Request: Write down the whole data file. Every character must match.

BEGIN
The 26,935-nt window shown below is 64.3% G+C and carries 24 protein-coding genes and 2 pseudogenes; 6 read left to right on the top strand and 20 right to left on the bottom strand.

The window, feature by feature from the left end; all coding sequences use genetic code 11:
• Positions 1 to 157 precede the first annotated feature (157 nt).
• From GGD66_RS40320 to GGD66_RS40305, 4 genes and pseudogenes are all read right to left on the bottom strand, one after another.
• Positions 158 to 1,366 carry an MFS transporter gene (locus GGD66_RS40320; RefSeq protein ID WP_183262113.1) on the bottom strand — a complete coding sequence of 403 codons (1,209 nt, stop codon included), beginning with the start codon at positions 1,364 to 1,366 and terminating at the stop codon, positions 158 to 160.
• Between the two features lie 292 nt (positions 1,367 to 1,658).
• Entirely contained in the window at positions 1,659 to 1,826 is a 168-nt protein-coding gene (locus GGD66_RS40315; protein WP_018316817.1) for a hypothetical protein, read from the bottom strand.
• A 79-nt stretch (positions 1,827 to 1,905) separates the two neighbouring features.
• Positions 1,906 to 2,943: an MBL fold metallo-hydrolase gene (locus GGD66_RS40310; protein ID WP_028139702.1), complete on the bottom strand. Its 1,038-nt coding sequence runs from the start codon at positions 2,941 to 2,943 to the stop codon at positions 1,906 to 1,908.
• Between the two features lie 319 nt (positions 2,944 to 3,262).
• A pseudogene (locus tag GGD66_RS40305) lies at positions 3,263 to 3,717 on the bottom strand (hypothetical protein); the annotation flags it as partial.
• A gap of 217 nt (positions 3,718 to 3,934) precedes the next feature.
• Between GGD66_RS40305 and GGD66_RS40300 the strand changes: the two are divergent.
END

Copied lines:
The 26,935-nt window shown below is 64.3% G+C and carries 24 protein-coding genes and 2 pseudogenes; 6 read left to right on the top strand and 20 right to left on the bottom strand.

The window, feature by feature from the left end; all coding sequences use genetic code 11:
• Positions 1 to 157 precede the first annotated feature (157 nt).
• From GGD66_RS40320 to GGD66_RS40305, 4 genes and pseudogenes are all read right to left on the bottom strand, one after another.
• Positions 158 to 1,366 carry an MFS transporter gene (locus GGD66_RS40320; RefSeq protein ID WP_183262113.1) on the bottom strand — a complete coding sequence of 403 codons (1,209 nt, stop codon included), beginning with the start codon at positions 1,364 to 1,366 and terminating at the stop codon, positions 158 to 160.
• Between the two features lie 292 nt (positions 1,367 to 1,658).
• Entirely contained in the window at positions 1,659 to 1,826 is a 168-nt protein-coding gene (locus GGD66_RS40315; protein WP_018316817.1) for a hypothetical protein, read from the bottom strand.
• A 79-nt stretch (positions 1,827 to 1,905) separates the two neighbouring features.
• Positions 1,906 to 2,943: an MBL fold metallo-hydrolase gene (locus GGD66_RS40310; protein ID WP_028139702.1), complete on the bottom strand. Its 1,038-nt coding sequence runs from the start codon at positions 2,941 to 2,943 to the stop codon at positions 1,906 to 1,908.
• Between the two features lie 319 nt (positions 2,944 to 3,262).
• A pseudogene (locus tag GGD66_RS40305) lies at positions 3,263 to 3,717 on the bottom strand (hypothetical protein); the annotation flags it as partial.
• A gap of 217 nt (positions 3,718 to 3,934) precedes the next feature.
• Between GGD66_RS40305 and GGD66_RS40300 the strand changes: the two are divergent.